Friday, April 19, 2013

Dragons--a poem

Author Lish McBride (Hold Me Closer, Necromancer and Necromancing the Stone) shared this poem (What the Dragon Said: A Love Story, by Catherynne M. Valenteas her choice to celebrate National Poetry Month, and I thought it was so amazing I decided to pass it on to you.




You can find more science fiction and fantasy poetry at Tor's website.

Meet Gayle Forman!

GAYLE FORMAN, author of If I Stay,  Where She Went (the sequel), and her brand-new book, JUST ONE DAY is coming to visit Burbank Public Library on April 22nd! Yes, next week, on Monday night, you can meet Gayle Forman at the Buena Vista branch at 7:00 p.m.! She will give a presentation, answer questions, and sign autographs. Don't miss it!

Books will be available for purchase (or you can also bring your own copies along, 10-12 Book Club!). This is a teen program, but all are welcome to attend.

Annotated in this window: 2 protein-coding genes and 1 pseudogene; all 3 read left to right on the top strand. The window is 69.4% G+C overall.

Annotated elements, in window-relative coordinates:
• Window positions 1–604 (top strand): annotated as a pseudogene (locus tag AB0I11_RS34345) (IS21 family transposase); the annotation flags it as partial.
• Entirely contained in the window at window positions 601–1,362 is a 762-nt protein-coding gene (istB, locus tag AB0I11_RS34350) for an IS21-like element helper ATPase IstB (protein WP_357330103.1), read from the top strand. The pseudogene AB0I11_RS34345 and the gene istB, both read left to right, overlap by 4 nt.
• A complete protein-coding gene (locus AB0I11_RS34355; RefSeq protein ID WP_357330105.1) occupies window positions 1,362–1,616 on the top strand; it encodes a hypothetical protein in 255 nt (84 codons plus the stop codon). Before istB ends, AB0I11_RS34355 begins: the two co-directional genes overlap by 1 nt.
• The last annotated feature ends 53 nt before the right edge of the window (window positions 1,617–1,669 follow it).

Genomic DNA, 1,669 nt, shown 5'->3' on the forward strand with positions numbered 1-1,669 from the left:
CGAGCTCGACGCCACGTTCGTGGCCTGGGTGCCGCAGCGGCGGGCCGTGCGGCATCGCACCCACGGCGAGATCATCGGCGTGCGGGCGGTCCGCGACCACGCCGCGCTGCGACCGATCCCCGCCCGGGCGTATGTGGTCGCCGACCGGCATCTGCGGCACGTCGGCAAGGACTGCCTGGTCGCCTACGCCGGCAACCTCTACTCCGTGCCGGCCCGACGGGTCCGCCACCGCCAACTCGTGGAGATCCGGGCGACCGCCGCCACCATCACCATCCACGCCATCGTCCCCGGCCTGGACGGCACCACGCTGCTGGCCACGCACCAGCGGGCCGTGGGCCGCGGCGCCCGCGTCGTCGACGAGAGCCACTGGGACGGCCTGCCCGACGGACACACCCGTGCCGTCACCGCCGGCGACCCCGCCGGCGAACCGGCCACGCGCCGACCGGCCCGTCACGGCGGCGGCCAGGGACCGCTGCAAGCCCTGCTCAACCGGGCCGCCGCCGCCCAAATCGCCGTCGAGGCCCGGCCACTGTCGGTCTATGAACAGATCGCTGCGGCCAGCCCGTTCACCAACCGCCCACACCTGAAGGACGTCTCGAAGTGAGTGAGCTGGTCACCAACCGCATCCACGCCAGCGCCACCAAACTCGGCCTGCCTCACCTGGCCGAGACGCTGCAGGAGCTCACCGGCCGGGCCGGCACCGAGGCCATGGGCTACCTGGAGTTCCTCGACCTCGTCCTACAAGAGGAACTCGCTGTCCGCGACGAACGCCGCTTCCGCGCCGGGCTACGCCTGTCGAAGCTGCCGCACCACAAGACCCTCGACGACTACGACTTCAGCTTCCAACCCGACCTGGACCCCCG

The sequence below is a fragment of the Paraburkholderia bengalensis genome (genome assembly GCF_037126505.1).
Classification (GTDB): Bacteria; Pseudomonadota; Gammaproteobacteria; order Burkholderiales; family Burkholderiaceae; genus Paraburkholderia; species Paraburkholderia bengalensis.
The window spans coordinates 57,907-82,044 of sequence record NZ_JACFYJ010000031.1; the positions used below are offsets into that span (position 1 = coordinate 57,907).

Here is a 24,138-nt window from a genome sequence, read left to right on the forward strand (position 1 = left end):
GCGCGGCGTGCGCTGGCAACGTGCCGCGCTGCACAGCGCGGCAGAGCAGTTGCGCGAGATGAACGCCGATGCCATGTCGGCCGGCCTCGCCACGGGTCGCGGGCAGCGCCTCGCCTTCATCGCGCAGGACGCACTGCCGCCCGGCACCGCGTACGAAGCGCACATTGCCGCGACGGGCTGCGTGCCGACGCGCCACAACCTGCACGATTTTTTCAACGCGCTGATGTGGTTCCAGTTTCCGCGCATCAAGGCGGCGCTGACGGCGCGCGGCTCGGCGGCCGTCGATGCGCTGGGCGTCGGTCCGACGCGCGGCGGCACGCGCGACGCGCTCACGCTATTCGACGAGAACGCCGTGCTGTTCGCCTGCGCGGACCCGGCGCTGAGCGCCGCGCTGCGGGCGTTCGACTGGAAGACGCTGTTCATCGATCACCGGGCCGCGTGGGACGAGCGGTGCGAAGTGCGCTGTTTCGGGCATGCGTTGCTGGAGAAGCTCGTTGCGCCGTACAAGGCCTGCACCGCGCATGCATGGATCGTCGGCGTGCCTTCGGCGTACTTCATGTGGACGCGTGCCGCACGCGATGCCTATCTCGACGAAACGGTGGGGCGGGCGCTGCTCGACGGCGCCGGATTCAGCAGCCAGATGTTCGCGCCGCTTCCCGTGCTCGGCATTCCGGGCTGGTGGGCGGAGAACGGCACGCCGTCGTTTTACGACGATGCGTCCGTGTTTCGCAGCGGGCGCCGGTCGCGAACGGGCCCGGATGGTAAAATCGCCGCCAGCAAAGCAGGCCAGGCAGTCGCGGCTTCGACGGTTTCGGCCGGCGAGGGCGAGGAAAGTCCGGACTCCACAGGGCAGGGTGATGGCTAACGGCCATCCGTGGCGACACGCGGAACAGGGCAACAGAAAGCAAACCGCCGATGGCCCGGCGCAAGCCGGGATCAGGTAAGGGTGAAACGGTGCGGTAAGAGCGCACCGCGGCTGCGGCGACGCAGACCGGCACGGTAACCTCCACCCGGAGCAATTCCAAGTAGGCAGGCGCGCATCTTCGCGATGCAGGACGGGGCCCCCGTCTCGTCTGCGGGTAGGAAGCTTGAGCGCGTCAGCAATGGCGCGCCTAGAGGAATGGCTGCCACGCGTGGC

Here is a description of her new book from our catalog:

When sheltered American girl Allyson "Lulu" Healey first meets laid-back Dutch actor Willem de Ruiter at an underground performance of Twelfth Night while on her post-graduation trip to Europe, there's an undeniable spark. They spend a memorable day in Paris, and for Allyson the spark bursts into flame...but the next day, Willem is gone...